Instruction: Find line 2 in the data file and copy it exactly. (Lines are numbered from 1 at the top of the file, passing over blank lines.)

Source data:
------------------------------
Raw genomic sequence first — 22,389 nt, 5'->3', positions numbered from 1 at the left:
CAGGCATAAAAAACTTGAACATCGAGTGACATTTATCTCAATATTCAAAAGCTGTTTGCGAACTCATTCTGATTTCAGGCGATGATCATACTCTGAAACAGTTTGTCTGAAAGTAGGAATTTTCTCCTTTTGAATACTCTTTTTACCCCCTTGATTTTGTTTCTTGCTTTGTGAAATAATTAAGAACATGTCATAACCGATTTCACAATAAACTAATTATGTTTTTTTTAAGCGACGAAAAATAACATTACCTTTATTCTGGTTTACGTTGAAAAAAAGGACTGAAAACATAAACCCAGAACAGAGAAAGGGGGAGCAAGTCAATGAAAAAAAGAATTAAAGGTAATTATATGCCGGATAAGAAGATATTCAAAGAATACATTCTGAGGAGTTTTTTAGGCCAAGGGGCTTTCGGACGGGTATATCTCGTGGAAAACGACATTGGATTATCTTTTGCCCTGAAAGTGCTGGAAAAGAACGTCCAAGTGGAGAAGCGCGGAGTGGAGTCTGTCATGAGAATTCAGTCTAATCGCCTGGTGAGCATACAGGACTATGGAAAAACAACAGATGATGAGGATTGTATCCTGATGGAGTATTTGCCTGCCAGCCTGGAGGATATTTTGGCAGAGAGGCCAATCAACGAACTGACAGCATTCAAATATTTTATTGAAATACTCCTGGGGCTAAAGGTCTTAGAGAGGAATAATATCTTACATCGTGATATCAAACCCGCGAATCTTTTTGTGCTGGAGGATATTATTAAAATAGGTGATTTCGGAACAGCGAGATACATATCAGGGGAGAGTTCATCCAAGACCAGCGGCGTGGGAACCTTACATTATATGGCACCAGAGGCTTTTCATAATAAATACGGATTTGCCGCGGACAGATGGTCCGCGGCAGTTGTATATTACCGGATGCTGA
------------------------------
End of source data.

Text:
CAGGCATAAAAAACTTGAACATCGAGTGACATTTATCTCAATATTCAAAAGCTGTTTGCGAACTCATTCTGATTTCAGGCGATGATCATACTCTGAAACAGTTTGTCTGAAAGTAGGAATTTTCTCCTTTTGAATACTCTTTTTACCCCCTTGATTTTGTTTCTTGCTTTGTGAAATAATTAAGAACATGTCATAACCGATTTCACAATAAACTAATTATGTTTTTTTTAAGCGACGAAAAATAACATTACCTTTATTCTGGTTTACGTTGAAAAAAAGGACTGAAAACATAAACCCAGAACAGAGAAAGGGGGAGCAAGTCAATGAAAAAAAGAATTAAAGGTAATTATATGCCGGATAAGAAGATATTCAAAGAATACATTCTGAGGAGTTTTTTAGGCCAAGGGGCTTTCGGACGGGTATATCTCGTGGAAAACGACATTGGATTATCTTTTGCCCTGAAAGTGCTGGAAAAGAACGTCCAAGTGGAGAAGCGCGGAGTGGAGTCTGTCATGAGAATTCAGTCTAATCGCCTGGTGAGCATACAGGACTATGGAAAAACAACAGATGATGAGGATTGTATCCTGATGGAGTATTTGCCTGCCAGCCTGGAGGATATTTTGGCAGAGAGGCCAATCAACGAACTGACAGCATTCAAATATTTTATTGAAATACTCCTGGGGCTAAAGGTCTTAGAGAGGAATAATATCTTACATCGTGATATCAAACCCGCGAATCTTTTTGTGCTGGAGGATATTATTAAAATAGGTGATTTCGGAACAGCGAGATACATATCAGGGGAGAGTTCATCCAAGACCAGCGGCGTGGGAACCTTACATTATATGGCACCAGAGGCTTTTCATAATAAATACGGATTTGCCGCGGACAGATGGTCCGCGGCAGTTGTATATTACCGGATGCTGA